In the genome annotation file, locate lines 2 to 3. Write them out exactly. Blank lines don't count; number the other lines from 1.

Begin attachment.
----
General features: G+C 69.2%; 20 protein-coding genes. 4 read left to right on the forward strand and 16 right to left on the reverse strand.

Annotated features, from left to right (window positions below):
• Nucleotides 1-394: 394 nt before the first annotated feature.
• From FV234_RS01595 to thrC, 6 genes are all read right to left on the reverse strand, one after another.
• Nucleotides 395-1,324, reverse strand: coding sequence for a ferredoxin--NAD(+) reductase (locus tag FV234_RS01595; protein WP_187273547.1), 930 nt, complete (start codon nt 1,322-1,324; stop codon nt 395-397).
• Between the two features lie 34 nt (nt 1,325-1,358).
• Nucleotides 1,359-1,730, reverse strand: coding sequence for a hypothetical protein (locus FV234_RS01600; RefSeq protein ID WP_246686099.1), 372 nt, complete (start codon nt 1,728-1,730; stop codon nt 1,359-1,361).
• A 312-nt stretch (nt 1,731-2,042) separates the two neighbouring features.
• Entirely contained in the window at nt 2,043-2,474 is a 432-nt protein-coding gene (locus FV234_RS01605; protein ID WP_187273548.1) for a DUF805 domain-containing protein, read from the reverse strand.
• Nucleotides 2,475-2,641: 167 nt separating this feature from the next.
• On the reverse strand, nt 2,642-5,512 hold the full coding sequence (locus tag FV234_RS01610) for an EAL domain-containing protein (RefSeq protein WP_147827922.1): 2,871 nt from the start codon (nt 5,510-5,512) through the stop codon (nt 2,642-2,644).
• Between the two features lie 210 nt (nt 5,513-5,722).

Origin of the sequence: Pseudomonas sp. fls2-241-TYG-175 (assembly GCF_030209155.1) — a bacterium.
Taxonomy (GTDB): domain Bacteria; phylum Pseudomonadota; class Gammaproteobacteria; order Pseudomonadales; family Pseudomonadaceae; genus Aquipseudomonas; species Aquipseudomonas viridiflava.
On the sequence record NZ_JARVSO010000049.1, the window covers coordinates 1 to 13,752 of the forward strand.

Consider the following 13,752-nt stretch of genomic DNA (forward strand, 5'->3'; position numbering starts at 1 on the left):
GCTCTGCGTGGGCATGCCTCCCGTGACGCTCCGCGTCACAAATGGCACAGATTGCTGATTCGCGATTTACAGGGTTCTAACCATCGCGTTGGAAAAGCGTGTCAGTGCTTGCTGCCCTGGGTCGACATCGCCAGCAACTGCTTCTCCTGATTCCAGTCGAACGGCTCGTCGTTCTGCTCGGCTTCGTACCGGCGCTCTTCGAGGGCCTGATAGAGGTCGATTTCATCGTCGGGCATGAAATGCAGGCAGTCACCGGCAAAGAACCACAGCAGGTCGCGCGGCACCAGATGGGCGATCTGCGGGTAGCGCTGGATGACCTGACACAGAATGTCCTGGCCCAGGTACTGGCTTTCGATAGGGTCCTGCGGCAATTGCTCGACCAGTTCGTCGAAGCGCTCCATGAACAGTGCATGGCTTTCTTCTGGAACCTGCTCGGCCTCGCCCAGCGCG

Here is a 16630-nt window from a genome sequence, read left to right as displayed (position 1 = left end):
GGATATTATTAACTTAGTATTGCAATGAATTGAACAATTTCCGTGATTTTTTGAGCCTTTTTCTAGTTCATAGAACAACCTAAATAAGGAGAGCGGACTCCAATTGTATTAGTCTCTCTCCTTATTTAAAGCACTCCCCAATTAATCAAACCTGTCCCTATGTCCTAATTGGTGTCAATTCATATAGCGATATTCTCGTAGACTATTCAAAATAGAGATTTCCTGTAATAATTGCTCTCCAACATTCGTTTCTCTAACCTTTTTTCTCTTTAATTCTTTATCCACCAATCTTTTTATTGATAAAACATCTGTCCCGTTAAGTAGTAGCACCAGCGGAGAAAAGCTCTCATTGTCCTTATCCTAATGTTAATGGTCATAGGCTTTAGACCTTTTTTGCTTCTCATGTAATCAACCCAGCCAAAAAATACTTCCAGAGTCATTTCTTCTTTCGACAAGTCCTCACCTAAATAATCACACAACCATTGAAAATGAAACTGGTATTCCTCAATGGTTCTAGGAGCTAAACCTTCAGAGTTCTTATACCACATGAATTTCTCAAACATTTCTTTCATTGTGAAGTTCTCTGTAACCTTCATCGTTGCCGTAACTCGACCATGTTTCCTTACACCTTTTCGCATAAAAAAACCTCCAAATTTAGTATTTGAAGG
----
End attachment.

Annotated features, from left to right (window positions below):
• Nucleotides 1-394: 394 nt before the first annotated feature.